In the beginning, we find that a fruit, a substance of food cloaked that which was good and instead, install a punishment against man.  Enter Jesus, the Christ and we find another food supplants the initial food, only this time it is good.

Jesus is the living water:  He is the eternal manna.  Jesus’s words are the same as His father’s for Jesus spoke:

“I eat meat which you know nothing about, but every word that proceeds from the mouth of God.”

Here, Jesus becomes a tree:  Jesus was described as becoming a curse, but he was must more than that for he was a tree.  The tree expresses a genealogy: a continuing history of man. For it is because of the curse that was placed on Jesus and the fact he overcame that curse of hanging on a tree, that death was defeated and everlasting life was established.

Then, the first tree involved a spiritual curse.  The first tree was a spiritual food but it spelled the death of man.  The second tree illuminates the Son of the Living God who died for us in order for our own spiritual food to endure forever.


Drive- by Christians

Luke 10:29-37

 29 But he wanted to justify himself, so he asked Jesus, “And who is my neighbor?”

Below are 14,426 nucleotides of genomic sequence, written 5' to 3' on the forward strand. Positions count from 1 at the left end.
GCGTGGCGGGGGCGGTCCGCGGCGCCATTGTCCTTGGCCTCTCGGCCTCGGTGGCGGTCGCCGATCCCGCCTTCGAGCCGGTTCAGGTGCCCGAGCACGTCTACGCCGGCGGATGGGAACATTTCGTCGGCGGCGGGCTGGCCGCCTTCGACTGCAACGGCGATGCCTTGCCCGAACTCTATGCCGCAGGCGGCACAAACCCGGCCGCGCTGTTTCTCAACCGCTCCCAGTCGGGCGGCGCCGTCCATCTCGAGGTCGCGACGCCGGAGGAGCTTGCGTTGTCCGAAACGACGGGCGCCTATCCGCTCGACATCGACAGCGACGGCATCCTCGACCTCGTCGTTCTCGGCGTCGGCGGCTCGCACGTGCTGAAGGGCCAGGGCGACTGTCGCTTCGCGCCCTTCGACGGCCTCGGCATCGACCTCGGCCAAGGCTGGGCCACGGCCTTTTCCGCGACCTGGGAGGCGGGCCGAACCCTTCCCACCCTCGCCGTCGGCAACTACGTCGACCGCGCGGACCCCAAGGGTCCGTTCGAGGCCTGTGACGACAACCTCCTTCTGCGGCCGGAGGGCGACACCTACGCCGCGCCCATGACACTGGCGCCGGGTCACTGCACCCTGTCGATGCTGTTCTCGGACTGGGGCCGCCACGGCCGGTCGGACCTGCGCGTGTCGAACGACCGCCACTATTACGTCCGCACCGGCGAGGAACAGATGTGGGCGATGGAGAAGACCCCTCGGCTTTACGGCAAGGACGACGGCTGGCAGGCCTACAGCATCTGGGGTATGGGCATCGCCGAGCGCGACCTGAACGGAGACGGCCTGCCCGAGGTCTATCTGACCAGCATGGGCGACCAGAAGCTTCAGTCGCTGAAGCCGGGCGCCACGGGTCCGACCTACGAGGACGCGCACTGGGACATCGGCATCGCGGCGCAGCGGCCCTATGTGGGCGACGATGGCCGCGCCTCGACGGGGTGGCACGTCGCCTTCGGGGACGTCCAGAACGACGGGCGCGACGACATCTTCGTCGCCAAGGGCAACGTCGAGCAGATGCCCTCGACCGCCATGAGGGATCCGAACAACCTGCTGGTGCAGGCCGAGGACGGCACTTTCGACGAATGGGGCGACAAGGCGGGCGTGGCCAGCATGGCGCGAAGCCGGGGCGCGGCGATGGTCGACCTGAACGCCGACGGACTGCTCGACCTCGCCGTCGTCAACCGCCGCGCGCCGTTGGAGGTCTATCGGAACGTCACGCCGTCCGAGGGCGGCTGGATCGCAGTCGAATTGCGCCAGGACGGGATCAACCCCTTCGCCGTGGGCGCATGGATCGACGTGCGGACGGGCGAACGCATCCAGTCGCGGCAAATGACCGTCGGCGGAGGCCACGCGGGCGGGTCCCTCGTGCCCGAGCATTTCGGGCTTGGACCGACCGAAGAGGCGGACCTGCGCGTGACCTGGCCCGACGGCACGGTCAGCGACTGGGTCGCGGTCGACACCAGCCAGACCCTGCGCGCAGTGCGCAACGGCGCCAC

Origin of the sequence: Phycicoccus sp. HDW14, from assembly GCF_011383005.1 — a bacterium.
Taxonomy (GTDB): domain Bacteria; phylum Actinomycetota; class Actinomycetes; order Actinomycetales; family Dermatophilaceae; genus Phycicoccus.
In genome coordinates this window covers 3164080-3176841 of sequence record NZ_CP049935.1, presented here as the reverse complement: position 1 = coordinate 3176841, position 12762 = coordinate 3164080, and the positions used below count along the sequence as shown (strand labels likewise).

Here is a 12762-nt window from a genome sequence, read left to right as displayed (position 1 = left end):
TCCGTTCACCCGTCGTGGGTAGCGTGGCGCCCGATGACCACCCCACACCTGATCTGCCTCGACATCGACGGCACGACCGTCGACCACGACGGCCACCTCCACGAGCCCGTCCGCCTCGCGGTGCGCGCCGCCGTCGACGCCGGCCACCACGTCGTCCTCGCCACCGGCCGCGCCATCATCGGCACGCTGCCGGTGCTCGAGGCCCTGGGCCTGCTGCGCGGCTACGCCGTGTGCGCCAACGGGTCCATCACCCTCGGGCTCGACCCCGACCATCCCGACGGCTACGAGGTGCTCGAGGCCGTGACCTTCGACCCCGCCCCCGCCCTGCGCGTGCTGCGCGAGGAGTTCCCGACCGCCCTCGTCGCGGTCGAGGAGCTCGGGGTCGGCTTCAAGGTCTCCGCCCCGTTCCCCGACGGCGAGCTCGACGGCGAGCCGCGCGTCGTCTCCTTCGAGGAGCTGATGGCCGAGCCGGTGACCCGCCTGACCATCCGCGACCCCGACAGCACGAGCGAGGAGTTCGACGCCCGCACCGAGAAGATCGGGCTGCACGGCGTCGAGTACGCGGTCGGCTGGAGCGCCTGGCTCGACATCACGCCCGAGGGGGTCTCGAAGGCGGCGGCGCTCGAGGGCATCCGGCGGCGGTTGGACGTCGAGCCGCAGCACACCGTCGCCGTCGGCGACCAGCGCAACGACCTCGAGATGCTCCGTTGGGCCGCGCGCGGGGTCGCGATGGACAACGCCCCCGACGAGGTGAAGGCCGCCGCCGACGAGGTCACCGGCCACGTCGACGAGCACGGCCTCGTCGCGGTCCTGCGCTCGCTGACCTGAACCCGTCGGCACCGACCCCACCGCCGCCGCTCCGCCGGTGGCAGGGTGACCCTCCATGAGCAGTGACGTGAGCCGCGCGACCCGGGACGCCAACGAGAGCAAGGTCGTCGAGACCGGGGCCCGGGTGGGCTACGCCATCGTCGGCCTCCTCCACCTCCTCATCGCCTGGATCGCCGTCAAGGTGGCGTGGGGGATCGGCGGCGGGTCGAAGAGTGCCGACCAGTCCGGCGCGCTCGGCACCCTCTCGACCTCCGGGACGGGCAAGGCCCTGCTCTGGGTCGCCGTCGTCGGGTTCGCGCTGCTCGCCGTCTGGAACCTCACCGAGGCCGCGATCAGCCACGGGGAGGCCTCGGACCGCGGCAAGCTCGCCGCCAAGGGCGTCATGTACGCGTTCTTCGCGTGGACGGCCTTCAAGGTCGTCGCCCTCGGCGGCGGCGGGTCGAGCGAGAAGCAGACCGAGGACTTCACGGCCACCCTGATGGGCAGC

30 In reply Jesus said: “A man was going down from Jerusalem to Jericho, when he was attacked by robbers. They stripped him of his clothes, beat him and went away, leaving him half dead. 31 A priest happened to be going down the same road, and when he saw the man, he passed by on the other side. 32 So too, a Levite, when he came to the place and saw him, passed by on the other side. 33 But a Samaritan, as he traveled, came where the man was; and when he saw him, he took pity on him. 34 He went to him and bandaged his wounds, pouring on oil and wine. Then he put the man on his own donkey, brought him to an inn and took care of him. 35 The next day he took out two denarii[c] and gave them to the innkeeper. ‘Look after him,’ he said, ‘and when I return, I will reimburse you for any extra expense you may have.’